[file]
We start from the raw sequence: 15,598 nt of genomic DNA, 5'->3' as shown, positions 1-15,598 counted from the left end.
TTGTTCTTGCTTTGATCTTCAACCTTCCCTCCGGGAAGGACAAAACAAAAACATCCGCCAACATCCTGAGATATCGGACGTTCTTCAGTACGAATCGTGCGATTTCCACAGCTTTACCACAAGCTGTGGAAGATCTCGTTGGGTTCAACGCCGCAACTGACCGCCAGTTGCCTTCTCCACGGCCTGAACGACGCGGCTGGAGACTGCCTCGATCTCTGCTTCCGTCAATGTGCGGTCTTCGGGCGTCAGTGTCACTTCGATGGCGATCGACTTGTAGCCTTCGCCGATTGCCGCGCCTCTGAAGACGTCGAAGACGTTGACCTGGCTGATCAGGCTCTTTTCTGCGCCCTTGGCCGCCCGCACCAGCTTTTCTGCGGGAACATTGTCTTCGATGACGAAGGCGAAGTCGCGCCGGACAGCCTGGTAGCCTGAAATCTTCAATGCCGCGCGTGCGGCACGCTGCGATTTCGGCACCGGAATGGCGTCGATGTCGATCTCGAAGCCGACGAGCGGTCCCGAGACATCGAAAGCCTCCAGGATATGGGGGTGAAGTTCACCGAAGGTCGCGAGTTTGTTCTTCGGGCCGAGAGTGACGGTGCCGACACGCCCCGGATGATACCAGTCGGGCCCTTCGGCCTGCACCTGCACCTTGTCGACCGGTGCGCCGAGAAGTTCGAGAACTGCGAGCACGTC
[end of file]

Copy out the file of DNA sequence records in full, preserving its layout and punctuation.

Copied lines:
We start from the raw sequence: 15,598 nt of genomic DNA, 5'->3' as shown, positions 1-15,598 counted from the left end.
TTGTTCTTGCTTTGATCTTCAACCTTCCCTCCGGGAAGGACAAAACAAAAACATCCGCCAACATCCTGAGATATCGGACGTTCTTCAGTACGAATCGTGCGATTTCCACAGCTTTACCACAAGCTGTGGAAGATCTCGTTGGGTTCAACGCCGCAACTGACCGCCAGTTGCCTTCTCCACGGCCTGAACGACGCGGCTGGAGACTGCCTCGATCTCTGCTTCCGTCAATGTGCGGTCTTCGGGCGTCAGTGTCACTTCGATGGCGATCGACTTGTAGCCTTCGCCGATTGCCGCGCCTCTGAAGACGTCGAAGACGTTGACCTGGCTGATCAGGCTCTTTTCTGCGCCCTTGGCCGCCCGCACCAGCTTTTCTGCGGGAACATTGTCTTCGATGACGAAGGCGAAGTCGCGCCGGACAGCCTGGTAGCCTGAAATCTTCAATGCCGCGCGTGCGGCACGCTGCGATTTCGGCACCGGAATGGCGTCGATGTCGATCTCGAAGCCGACGAGCGGTCCCGAGACATCGAAAGCCTCCAGGATATGGGGGTGAAGTTCACCGAAGGTCGCGAGTTTGTTCTTCGGGCCGAGAGTGACGGTGCCGACACGCCCCGGATGATACCAGTCGGGCCCTTCGGCCTGCACCTGCACCTTGTCGACCGGTGCGCCGAGAAGTTCGAGAACTGCGAGCACGTC